Happy Birthday Trade War

Soon all U.S.-China bilateral trade could face higher import duties, then how will the two sides attack each other?

Michelle Klieger
Jun 21, 2019 · 3 min read
Photo by Aneta Pawlik on Unsplash

The U.S.-China trade war is about to be one year old. The tariffs started in January against many nations, but the escalation between the United States and China occurred July 6, 2018. Now one year later, both sides appear to be doubling down.

In the last few weeks, Chinese rhetoric has shifted. China is preparing for a long trade war, no longer optimistic that a swift conclusion is possible. On the other side of the Pacific Ocean, Trump has announced a second package to compensate farmers for lost sales to China. The total aid for farmers is $28 billion. Chinese President Xi Jinping is allowing anti-American and anti-Trump rhetoric to go viral on Chinese social media and Trump is blaming China for the breakdown in talks. Both economies are showing signs of wear from the trade war, but the trade war has not broken either economy yet. The leaders aren’t showing any weakness, nor is there any desperation for a deal. Instead, both leaders are trying to gather political support for the trade war and hunkering down for the impending storm.

The United States is reviewing a final tranche of tariffs that would result in taxes on all goods imported from China. China has already imposed duties on everything it is willing to tax coming from the United States. Now that there are no new places to put duties the attacks have gotten more creative. And not for the better.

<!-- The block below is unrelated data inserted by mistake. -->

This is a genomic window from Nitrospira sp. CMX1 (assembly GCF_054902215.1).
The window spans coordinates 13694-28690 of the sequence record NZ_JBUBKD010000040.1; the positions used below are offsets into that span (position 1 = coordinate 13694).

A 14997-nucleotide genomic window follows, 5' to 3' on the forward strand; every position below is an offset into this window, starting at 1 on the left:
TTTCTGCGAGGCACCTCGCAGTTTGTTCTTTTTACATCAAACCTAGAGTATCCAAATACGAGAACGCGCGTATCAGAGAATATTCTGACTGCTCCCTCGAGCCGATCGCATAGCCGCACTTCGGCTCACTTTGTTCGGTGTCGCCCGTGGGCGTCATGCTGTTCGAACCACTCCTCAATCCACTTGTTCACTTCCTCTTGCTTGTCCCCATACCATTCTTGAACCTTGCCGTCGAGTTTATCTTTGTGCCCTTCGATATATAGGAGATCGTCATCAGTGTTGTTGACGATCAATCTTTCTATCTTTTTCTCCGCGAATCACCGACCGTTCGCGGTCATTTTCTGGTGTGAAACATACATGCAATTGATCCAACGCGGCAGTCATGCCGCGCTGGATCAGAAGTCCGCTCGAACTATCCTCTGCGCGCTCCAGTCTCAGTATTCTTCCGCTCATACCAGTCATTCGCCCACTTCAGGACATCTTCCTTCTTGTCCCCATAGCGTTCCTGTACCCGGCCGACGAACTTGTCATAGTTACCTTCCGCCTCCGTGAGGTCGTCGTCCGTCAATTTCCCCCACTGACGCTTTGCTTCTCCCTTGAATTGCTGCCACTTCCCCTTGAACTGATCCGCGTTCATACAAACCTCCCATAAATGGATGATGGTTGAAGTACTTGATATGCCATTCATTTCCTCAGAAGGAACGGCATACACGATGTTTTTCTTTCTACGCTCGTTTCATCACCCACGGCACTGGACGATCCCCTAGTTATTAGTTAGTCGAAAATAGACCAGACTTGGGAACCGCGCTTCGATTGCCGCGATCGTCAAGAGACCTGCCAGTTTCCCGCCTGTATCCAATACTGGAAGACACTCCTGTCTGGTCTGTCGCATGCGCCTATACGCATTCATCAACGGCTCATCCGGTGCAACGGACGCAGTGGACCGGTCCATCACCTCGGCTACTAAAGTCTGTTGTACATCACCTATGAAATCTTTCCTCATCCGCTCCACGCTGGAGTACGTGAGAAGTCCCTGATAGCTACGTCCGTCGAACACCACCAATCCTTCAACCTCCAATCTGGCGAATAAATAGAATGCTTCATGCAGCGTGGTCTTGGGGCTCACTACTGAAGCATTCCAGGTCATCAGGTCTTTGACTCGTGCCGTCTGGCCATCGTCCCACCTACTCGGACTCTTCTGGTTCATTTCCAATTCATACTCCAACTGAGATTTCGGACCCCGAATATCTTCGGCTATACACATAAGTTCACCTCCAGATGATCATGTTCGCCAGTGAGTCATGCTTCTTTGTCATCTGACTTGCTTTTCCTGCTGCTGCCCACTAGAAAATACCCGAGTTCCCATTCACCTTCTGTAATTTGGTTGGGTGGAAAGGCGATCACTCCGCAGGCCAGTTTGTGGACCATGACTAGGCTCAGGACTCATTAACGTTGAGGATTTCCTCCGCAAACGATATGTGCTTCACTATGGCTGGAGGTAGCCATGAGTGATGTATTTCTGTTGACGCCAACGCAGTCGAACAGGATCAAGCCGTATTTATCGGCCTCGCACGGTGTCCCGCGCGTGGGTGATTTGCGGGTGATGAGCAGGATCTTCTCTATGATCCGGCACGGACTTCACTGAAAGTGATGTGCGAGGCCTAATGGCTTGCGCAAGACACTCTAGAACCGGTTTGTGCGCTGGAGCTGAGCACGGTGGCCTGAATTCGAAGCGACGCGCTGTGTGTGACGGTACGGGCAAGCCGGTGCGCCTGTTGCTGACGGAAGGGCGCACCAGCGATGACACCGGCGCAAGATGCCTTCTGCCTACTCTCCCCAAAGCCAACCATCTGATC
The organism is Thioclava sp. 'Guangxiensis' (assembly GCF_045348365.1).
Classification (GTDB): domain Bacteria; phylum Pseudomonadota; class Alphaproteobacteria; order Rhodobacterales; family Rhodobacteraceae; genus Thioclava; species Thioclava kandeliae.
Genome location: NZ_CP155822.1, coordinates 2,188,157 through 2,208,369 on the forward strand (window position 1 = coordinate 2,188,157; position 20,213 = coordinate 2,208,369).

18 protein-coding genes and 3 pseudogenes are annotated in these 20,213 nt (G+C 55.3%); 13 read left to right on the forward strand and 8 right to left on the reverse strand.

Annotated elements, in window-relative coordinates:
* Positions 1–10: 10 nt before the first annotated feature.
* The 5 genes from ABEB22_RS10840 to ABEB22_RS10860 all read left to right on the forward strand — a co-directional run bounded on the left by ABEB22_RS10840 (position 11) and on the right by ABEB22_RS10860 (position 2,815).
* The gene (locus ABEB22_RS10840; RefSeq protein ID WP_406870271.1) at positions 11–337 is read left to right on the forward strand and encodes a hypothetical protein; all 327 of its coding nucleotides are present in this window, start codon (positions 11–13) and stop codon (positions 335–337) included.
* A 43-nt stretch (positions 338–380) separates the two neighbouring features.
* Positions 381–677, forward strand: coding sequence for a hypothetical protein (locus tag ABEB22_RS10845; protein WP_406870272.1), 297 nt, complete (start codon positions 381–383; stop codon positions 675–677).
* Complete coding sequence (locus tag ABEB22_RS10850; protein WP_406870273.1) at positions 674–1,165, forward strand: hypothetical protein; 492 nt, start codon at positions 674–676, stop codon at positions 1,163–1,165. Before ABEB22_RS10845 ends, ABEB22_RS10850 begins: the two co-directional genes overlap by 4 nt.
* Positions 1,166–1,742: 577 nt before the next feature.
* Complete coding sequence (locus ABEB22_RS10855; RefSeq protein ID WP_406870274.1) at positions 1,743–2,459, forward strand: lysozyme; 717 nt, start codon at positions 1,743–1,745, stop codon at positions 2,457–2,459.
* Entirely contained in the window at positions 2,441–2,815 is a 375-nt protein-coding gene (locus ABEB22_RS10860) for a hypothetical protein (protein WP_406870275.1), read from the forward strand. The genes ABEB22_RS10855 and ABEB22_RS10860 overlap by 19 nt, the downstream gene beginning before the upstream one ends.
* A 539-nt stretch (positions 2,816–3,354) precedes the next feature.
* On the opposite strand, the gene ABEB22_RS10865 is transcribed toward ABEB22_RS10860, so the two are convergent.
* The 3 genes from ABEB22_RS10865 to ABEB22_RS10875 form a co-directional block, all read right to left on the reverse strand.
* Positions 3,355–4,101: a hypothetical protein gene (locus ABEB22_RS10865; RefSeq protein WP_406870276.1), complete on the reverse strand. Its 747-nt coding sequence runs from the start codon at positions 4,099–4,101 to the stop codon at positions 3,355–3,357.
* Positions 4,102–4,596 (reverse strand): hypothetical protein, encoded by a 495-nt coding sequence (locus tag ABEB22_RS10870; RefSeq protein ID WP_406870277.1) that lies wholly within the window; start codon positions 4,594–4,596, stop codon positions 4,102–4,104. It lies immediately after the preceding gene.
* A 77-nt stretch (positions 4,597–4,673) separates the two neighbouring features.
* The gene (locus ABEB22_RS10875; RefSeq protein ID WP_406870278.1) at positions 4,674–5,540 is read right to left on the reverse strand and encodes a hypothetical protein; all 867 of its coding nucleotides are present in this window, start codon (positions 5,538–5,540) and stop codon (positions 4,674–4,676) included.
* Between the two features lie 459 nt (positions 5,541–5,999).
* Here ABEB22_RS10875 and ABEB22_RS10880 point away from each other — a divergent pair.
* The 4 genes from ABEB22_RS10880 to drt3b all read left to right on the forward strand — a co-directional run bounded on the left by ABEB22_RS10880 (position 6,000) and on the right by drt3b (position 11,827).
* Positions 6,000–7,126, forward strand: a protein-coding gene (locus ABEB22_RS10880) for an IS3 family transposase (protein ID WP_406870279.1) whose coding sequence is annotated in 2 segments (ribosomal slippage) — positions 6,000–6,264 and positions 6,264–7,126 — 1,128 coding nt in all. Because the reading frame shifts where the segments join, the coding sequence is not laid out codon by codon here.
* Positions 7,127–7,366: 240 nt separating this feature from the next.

Individual companies are being targeted. The United States has taken actions that are aimed at Huawei, China’s giant telecoms company. Then China targeted FedEx because the company lost important Huawei documents. Both countries have tools at their disposal to continue attacked companies, which terrifies the international business community.

There is also a concern that China will stop selling the United States rare earth metals, which are needed to make high tech-products from T.V.s to drones. Others have suggested that China will sell U.S. Treasury bonds which would seriously impact the value of the U.S. dollar. These are some of the options that President Xi Jinping is concerning.

Today I read Grant Nordy’s article — and saw that China had another tariff trick up its sleeve. China is lowering the import duty for non-U.S. origin products that it typically purchases from the United States. This will prevent shortages of products Chinese people need and keep prices down, but maybe most importantly, it builds trading relationships with other countries. The effect is that even if the trade war ends next week, it is possible that Americans will lose those customers forever.

Later this month, Presidents Xi and Trump are meeting in Japan for the next G20 meeting. At the last meeting, the two sides agreed to a trade truce that lasted for almost six months. Tensions are higher now, but maybe they can overcome politics and reach an agreement or at least restart the talks.

This is adapted from The Demise of Free Trade: The U.S.-China Trade War Explained, by Michelle Klieger.

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